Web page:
This article describes how social media promotes “instantaneous dissemination of thought, oftentimes without filter or reflection,” in “a participatory forum of real time information clutter.” My interactive projects are designed for students to recognize good from bad digital behavior and become 24/7 brand ambassadors for wherever they work, as well as for themselves.

Click to continue reading

Sunday, August 26, 2018

The Case for Humor in the College Classroom

From the Archives - I published this article in The Huffington Post:
As college professors nationwide prepare for a new academic year, my message for them is simple: Lighten up! Your students just might engage and learn.  
I never dreamed of being a college professor. Does anybody? When my third grade teacher asked us about our dream job, Molly said an astronaut; Evan, an actor. Perry: Obtain a terminal degree and lecture on legal morasses. 
Continue reading The Case for Humor in the College Classroom

Sunday, July 15, 2018

Speaking with High School Students from Across the Nation

Fun time this week working with NEXUS Summer Program students.  Everyone received a copy of 99 Motivators for College Success.  
NEXUS provides teens with on-campus academic and career development alongside immersive experiences in self-discovery including socio-emotional coping strategies, on leading college campuses throughout America.  

Sunday, June 17, 2018

Lessons Learned from Sports

It was great meeting and speaking with the Atlanta After-School All-Stars this week!  In the early 1990's, I worked with the Miami ASAS Chapter, then known as the Inner City Games, and led by Olympian Bob Beamon.

Wednesday, June 6, 2018

99 Motivators - Student Summer Programs

Taking on 7'4" Mark Eaton, NBA Defensive Player of the Year
Looking forward to speaking with rising 9th graders in June, and rising 12th graders and college freshmen in July and August.

Our Greatest Barriers to Success:

   - Lack of curiosity
   - Fear of change
   - Fear of failure (see photo!)
You need a game plan, but no matter what you do in life, you always will have your education.  

 99 Motivators for College Success is dedicated to any person who walks into a college classroom, and dares to dream about a better today and tomorrow.

Monday, May 7, 2018

Rod Serling's Inspiring Graduation Speech - 50 Years Ago

Have you ever watched Twilight Zone re-runs on TV? Serling, who wrote 92 of the 156 scripts, had a flair for the written word. Part of his childhood was spent in Binghamton, N.Y., where I attended college.  The influence of upstate New York is evident in a handful of his scripts.  Twenty five years after his own high school graduation, he returned to his alma mater to deliver one of the most inspiring and timeless speeches you'll ever read.

Excerpt from Binghamton High School Commencement Speech, 1968:

... always do the things that you believeDon't become monuments—sway with the wind. Change opinions, if the change is natural and believed. But believe in something and fight for those beliefs. Honor them by your commitment. Further them by your effort.
And what a wondrous and what an incredibly grand world you might build for your children.  Now this millennium may not be in sight, let alone in reach. The route to it may be pretty damned close to impassible.  It may be as distant and as complicated to reach as the moon or another solar system.  BUT IT IS THERE! It's there for the taking, the asking and the fighting. And the rhetorical question—are you tough enough—I think is already answered by simply the look of you and the feeling that's in the room.  Indeed, you're tough enough. And you're also human enough and sensitive enough and caring enough.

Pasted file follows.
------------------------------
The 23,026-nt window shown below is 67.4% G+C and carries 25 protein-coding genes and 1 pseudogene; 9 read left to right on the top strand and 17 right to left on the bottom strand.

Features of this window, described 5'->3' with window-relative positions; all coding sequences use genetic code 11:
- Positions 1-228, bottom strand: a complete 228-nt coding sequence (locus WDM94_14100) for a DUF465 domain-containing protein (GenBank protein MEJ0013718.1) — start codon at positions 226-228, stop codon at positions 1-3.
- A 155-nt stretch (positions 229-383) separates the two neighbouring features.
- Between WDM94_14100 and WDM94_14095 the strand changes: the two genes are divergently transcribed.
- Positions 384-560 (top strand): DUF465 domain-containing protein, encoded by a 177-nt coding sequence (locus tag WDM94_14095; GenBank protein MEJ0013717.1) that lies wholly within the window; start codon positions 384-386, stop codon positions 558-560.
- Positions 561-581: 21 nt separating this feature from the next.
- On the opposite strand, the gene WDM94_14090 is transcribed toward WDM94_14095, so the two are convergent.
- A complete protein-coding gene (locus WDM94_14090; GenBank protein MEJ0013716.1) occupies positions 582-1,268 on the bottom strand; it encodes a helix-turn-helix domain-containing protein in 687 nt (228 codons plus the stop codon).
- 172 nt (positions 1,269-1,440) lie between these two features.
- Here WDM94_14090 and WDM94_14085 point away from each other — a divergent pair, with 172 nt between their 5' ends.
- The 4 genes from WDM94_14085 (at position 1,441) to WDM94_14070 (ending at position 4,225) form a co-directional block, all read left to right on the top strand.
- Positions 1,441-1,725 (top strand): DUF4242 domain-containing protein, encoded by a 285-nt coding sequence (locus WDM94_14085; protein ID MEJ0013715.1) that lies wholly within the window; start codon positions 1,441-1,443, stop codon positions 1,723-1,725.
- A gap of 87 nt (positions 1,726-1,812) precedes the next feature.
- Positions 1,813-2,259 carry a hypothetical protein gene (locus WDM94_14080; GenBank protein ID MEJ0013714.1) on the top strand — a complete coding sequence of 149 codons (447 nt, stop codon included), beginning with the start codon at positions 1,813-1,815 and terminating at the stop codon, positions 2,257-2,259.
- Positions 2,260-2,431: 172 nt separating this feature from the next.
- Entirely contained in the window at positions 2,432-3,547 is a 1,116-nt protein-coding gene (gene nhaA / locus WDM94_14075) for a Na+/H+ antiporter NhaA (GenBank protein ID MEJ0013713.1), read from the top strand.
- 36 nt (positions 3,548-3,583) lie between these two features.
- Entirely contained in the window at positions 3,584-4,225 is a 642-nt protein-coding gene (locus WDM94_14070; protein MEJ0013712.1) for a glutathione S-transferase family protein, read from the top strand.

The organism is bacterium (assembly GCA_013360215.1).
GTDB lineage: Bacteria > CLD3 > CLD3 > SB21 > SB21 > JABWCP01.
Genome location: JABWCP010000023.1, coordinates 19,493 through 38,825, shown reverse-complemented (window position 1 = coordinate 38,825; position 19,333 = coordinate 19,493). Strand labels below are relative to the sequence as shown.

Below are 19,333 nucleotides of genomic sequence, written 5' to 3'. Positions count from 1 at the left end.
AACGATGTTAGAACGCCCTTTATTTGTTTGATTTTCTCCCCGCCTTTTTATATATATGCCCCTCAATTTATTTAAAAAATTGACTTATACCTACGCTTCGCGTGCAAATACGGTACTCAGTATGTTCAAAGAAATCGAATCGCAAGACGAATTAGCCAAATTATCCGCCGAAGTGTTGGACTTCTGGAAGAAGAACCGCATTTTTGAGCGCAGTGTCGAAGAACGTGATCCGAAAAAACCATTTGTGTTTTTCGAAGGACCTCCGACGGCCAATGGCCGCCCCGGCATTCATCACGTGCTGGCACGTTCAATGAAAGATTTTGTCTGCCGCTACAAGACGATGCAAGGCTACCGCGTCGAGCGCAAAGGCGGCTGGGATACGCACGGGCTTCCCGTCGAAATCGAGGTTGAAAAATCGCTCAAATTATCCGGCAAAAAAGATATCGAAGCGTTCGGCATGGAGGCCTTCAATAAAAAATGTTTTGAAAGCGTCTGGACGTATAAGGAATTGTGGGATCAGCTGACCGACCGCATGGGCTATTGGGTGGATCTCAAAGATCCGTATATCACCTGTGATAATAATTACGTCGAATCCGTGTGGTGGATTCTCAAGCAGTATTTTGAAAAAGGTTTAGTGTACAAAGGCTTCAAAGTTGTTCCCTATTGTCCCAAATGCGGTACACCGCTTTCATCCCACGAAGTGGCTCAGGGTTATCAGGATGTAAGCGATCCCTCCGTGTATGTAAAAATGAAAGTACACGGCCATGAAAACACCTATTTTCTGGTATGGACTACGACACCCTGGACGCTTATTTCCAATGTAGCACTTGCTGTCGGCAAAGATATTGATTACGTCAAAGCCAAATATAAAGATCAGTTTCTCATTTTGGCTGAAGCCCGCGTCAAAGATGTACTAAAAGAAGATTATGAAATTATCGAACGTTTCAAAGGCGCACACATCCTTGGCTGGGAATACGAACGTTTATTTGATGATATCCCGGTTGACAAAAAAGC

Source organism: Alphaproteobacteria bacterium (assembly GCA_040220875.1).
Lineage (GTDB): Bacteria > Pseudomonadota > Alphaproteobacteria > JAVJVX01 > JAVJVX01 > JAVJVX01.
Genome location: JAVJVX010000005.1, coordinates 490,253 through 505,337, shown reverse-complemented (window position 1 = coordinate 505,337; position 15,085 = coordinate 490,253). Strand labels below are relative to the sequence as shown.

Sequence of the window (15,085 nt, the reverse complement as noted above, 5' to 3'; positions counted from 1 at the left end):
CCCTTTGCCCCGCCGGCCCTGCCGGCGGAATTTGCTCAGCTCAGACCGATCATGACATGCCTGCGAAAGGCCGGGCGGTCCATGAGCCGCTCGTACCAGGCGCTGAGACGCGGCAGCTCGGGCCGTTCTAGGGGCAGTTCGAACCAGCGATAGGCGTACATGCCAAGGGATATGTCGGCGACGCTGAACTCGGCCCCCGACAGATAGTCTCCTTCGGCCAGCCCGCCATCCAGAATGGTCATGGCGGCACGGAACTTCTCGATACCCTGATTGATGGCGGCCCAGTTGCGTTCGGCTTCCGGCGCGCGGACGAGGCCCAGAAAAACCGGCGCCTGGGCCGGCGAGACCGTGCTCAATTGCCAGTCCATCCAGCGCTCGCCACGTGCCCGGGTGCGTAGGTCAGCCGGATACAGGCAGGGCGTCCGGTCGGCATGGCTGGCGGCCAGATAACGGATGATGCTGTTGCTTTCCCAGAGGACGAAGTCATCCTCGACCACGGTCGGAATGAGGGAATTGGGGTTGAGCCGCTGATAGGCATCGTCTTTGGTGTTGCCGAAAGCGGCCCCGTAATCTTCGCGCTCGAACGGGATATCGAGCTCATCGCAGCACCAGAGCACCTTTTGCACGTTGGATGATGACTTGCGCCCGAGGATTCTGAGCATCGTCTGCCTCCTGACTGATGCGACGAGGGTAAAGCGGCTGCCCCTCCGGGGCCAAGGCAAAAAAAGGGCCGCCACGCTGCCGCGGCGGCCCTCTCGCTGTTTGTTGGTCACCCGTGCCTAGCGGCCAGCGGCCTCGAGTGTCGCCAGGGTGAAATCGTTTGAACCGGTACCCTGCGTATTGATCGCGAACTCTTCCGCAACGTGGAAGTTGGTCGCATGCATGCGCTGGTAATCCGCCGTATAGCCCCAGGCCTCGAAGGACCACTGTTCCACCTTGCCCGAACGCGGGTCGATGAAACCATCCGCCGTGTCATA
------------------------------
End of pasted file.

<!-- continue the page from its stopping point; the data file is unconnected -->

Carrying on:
Full text:

Monday, April 30, 2018

Motivational Graduation Speech for High School and College

Your Graduation Inspires Me

When I participate in graduation ceremonies, I often imagine delivering my own speech to the graduates, as if I were the commencement speaker:

Good morning chancellor, president, deans, faculty members, staff, students, friends, and family members.  And to the graduates:
Every one of you is special.Every one of you is a productive member of society.Every one of you is what inspires ME - because…Every one of you has a story to tell.I just wish I had the time to hear every one of them, and to be there as your career paths unfold.
You have already accomplished a huge milestone on that journey.  The biggest step though was just showing up.  That’s it.  The secret most people don’t get until it’s too late.  Just showing up as young freshmen was a threshold event.  Trying something which may be hard for the first time.  Experiencing new things, even if it’s unknown whether the objective is attainable.
To me, the greatest barriers to success, however you define that, are a fear of the unknown, a fear of change, and a fear of failure.  But you need a game plan, and hopefully you can lean a little on what you learned in school to figure out that route.  No matter what you do in life, you always will have your education.
I hope you made some lifelong friends here.  Frankly, I learned more about life from my peers than from my professors.  And I hope you got more than knowledge from your profs because you can get that from a book.  I’m hoping you gained insight on whatever subject, and then stamped your own original perspective on how to resolve issues and solve problems.
Many times the things you do won’t work.  And you will fail at some things you try.  That’s just a fact of life.  Abraham Lincoln once said:  “My great concern is not whether you have failed, but whether you are content with your failure.” 
And you will make mistakes.  A lot of them!  Both in your careers and your lives.  That’s just another fact of life.  But that’s okay.  The trick is figuring out how to deal with setbacks.  Your family and friends will always be there for you.  And your education will continually serve as a foundation to get you back on track.

Franklin D. Roosevelt said: “We are not prisoners of fate, but only prisoners of our own minds.”  Graduates, each of you must unlock your mind and blaze a path built on reason and purpose.  Life is too short to spend it bouncing around like a random and aimless ball in a game of Pong.®  And whether you are 20, 30, 40, 50, 60, 70, or 80 years young, it is never too late to test the boundaries of your dreams. 

Finally, I want all of you gathered in front of me to please lose the title of “former” student, because you will be my students for many years to come.  And I expect in return that I can become your student, as I learn about your professional successes, trials, and tribulations.
Every one of you is special.Every one of you is a productive member of society.Every one of you is what inspires me – because...Every one of you has a story to tell.
What will your next journey be?

Excerpt from 99 Motivators for College Success